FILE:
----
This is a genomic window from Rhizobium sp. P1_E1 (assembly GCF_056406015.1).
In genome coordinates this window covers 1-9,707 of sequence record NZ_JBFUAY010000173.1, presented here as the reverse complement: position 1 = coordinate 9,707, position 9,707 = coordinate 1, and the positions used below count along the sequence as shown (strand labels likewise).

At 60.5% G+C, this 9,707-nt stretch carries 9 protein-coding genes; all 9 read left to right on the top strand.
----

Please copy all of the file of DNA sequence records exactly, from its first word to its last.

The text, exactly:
This is a genomic window from Rhizobium sp. P1_E1 (assembly GCF_056406015.1).
In genome coordinates this window covers 1-9,707 of sequence record NZ_JBFUAY010000173.1, presented here as the reverse complement: position 1 = coordinate 9,707, position 9,707 = coordinate 1, and the positions used below count along the sequence as shown (strand labels likewise).

At 60.5% G+C, this 9,707-nt stretch carries 9 protein-coding genes; all 9 read left to right on the top strand.